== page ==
JACKSONVILLE, Fla. – As COVID-19 vaccines continue to roll out in communities across Northeast Florida and Southeast Georgia, some doctors feel more could be done to serve more people.
Right now, limited numbers of vaccines are available through health departments and major hospitals, but locally owned family practice clinics have so far been sidelined in the nationwide vaccination effort.
“We need to get these vaccines into the primary care offices,” said Charles Warren, D.O., the medical director for Family Care Partners, an independent chain of doctors’ offices in our area.
Warren wants his colleagues to also be able to give out the shots to the community.
“We’ve made all the preparations, we’re ready to go, but nobody can tell us when we’re going to get it yet,” he said.
There are several public mass vaccination sites now operating. But many people are have expressed their concerns to News4Jax: they are having trouble getting appointments, they don’t want to wait in line and some don’t have reliable transportation to get to the sites.
“I think what is needed is all hands on deck, so I think we should have the ability to massively vaccinate those that can mobilize,” said Dr. Alejandro Perez-Trepichio, M.D., the chief medical officer for Millennium Physician Group, a chain of family physicians with 130 offices throughout Florida.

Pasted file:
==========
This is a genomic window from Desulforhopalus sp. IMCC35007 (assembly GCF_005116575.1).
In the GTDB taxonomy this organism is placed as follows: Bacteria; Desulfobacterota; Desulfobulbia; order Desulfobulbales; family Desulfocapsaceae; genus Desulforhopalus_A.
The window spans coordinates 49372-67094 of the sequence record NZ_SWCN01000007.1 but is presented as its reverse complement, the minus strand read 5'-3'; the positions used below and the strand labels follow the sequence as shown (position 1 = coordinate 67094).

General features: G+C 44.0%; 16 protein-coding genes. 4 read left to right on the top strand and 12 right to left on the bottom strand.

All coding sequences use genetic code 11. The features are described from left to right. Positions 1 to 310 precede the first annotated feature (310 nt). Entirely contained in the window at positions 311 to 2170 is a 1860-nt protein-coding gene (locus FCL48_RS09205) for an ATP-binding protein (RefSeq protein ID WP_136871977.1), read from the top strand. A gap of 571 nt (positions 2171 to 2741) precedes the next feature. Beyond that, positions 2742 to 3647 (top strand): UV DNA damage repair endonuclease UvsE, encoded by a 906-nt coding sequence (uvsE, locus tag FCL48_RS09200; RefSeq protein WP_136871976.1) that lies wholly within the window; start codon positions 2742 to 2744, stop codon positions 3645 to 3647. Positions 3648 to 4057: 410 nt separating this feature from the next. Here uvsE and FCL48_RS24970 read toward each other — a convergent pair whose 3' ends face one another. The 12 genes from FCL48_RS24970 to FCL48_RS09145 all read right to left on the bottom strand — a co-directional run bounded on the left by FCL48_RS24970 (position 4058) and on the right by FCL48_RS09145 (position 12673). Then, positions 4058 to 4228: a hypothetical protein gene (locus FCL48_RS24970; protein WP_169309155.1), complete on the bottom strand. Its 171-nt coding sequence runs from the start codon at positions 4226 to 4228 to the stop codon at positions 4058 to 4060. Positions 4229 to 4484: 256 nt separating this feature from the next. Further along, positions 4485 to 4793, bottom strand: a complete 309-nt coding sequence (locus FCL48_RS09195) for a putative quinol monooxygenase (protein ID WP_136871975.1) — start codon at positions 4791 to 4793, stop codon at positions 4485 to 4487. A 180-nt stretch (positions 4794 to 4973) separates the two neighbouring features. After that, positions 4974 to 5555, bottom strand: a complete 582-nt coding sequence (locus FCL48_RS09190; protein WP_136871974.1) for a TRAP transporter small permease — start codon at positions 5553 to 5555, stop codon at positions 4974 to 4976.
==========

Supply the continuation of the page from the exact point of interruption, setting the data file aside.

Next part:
Perez-Trepichio said he too wants to be able to give out vaccines to patients, and says it should happen soon, noting some offices in Lee and Collier Counties have already vaccinated their staffs. An MPG manager said a clinic in Nassau County could immunize patients in the coming weeks, but that’s not set in stone.
He said there are unique challenges to giving out immunizations outside of large public vaccines sites.
“These are vials that are multi-dose,” Perez-Trepichio said. “So there are at least 10 dosages in every vial. So a challenge we find in a small office is a patient comes one at a time, there is a certain time that a vial must be dispensed.”
Ultra-cold storage also presents an obstacle for MPG: that essentially rules out Pfizer’s doses.
While they don’t know exactly when or how they’ll be empowered to vaccinate patients and staff, Perez-Trepichio says his teams are getting ready. Vaccines are federally funded and given out free of charge to recipients.
News4Jax reached out to the Florida Department of Health for details about when and how local physicians could have access to the vaccines for their patients. This story will be updated with the agency’s response.